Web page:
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Thursday, May 17, 2012

Greece: Election is June 17th

by Calculated Risk on 5/17/2012 07:17:00 PM

The election is a month away and Europe will support Greece financially through the next election, but no one knows what will happen at the end of June.

Until the election, the campaign rhetoric will be global front page news. Syriza leader Alexis Tsipras seems to think that Greece can stay in the euro and also break the bailout agreement. His opponents say a vote for Syriza is a vote to exit the euro.

From the AthensNews: Judge to lead Greece to critical eurozone vote

A senior judge was put in charge of an emergency government on Wednesday to lead Greece to new elections on June 17 and bankers sought to calm public fears after the president said political chaos risked causing panic and a run on deposits.

European leaders who once denied vociferously that they were fretting over Greece leaving their currency union have given up pretence. Asked if he was concerned about a Greek exit, European Central Bank chief Mario Draghi said simply: "No comment".

Citizens have been withdrawing hundreds of millions of euros from Greek banks in recent days, as the prospect of the country being forced out of the European Union's common currency zone seems ever more real ...
The "run" on Greek deposits started in 2010, and deposits were already down about one-third before the recent run started. There won't be much left on June 17th.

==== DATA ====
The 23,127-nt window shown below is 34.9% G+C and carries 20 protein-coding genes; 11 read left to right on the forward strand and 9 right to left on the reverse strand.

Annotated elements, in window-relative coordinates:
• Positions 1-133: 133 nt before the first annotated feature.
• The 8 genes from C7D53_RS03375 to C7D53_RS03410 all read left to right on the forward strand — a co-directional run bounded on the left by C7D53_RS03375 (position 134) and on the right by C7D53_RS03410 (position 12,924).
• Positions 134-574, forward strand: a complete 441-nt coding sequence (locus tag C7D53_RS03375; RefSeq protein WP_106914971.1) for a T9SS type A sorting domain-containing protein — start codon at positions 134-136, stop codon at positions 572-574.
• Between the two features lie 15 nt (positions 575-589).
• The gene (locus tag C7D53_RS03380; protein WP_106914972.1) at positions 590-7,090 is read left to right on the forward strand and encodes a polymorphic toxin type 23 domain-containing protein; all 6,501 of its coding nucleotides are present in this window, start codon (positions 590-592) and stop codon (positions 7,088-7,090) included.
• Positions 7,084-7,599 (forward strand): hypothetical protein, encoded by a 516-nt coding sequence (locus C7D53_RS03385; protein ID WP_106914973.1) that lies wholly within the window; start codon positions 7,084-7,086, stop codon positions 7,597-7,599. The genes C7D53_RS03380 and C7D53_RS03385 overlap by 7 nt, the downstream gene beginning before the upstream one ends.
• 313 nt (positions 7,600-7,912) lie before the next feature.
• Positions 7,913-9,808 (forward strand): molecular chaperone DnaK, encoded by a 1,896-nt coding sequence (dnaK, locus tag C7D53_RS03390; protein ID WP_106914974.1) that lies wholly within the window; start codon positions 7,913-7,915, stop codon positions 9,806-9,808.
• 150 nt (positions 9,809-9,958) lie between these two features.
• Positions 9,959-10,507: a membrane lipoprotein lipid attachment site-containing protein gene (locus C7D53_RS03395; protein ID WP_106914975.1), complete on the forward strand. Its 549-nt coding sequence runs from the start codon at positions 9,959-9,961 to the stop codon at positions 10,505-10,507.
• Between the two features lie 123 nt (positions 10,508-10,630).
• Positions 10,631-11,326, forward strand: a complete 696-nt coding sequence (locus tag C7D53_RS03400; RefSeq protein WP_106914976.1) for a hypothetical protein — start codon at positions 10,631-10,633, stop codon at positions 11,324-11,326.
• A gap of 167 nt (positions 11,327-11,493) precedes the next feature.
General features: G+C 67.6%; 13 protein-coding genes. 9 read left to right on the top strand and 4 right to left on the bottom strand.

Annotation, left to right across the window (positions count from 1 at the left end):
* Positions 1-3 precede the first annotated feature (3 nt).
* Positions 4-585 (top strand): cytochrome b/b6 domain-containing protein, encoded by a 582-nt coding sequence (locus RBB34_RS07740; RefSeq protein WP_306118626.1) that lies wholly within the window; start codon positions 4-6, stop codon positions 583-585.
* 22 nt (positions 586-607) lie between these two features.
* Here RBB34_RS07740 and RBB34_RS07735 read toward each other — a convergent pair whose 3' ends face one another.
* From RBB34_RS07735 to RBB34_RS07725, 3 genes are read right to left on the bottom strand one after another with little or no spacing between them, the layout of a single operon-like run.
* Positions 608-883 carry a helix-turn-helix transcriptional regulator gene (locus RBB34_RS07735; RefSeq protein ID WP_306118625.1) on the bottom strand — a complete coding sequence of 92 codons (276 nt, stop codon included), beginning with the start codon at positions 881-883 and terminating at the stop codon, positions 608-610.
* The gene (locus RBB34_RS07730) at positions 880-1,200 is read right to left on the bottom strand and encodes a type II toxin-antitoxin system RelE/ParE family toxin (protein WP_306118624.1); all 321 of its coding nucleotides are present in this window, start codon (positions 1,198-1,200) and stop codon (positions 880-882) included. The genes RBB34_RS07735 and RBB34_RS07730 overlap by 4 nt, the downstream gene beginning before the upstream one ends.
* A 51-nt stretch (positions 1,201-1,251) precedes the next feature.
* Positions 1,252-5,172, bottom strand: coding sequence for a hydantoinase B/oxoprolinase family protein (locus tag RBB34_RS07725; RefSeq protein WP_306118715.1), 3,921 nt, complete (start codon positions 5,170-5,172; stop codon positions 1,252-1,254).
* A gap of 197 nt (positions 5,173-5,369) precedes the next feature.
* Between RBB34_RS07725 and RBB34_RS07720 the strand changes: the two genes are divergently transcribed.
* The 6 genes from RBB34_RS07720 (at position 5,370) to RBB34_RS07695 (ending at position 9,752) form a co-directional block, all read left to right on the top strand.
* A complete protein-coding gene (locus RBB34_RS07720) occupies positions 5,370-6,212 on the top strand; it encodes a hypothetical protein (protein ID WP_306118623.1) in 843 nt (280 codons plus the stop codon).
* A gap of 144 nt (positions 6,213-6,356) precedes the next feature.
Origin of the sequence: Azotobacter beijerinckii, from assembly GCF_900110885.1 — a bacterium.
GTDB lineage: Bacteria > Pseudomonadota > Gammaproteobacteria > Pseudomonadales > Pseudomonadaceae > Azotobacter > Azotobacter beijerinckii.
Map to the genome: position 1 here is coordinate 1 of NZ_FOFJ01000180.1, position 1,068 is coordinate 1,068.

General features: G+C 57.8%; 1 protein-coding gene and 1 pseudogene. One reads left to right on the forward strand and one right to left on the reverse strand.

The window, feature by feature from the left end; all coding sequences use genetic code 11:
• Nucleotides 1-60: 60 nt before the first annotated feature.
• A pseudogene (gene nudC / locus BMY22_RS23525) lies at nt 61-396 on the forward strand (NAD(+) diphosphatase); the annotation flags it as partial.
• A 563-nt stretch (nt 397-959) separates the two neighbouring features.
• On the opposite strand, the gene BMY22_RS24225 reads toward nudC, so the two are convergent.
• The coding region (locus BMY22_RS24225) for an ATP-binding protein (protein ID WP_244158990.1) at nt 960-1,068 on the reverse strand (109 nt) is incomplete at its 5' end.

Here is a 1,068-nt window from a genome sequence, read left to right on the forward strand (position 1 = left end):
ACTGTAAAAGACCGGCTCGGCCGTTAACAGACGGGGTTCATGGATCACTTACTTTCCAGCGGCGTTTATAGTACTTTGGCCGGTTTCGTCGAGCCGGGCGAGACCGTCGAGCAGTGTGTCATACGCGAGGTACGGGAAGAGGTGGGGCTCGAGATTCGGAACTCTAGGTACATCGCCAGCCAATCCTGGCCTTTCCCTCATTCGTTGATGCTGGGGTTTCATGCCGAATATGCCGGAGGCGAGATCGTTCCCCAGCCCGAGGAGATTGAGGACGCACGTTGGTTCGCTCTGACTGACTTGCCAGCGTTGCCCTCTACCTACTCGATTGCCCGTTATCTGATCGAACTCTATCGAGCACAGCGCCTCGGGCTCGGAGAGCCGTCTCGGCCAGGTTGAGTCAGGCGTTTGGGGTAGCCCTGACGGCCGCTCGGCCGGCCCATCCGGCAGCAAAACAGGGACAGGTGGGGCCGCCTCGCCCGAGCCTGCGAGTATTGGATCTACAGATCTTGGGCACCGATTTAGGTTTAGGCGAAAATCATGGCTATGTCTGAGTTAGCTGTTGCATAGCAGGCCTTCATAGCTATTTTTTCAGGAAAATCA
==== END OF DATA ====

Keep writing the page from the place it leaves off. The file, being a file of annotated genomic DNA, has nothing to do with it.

Right now Syriza is leading in the polls, but the election outcome is uncertain. From the WSJ: Greek Leftist Leader Throws Down Gauntlet on Debt
The head of Greece's radical left party says there is little chance Europe will cut off funding to the country and if it does, Greece will repudiate its debts ...

A financial collapse in Greece would drag down the rest of the euro zone, says Alexis Tsipras, the 37-year-old head of ... Syriza ... Instead, he says, Europe must consider a more growth-oriented policy to arrest Greece's spiraling recession and address what he calls a growing "humanitarian crisis" facing the country.

"Our first choice is to convince our European partners that, in their own interest, financing must not be stopped," Mr. Tsipras said in an interview with The Wall Street Journal. "If we can't convince them—because we don't have the intention to take unilateral action—but if they proceed with unilateral action on their side, in other words they cut off our funding, then we will be forced to stop paying our creditors, to go to a suspension in payments to our creditors."
I think Tsipras is both right and wrong. He is correct about the need for growth policies, but he might be misjudging the European policymakers who seem more and more willing to stop financing Greece.

Many people are asking: Will this be a Lehman moment? US policymakers had many months to prepare for the collapse of Lehman, and the Bush administration was still unprepared when it happened. Are the policymakers in Europe ready for Greece leaving the euro? They sure haven't inspired confidence so far ...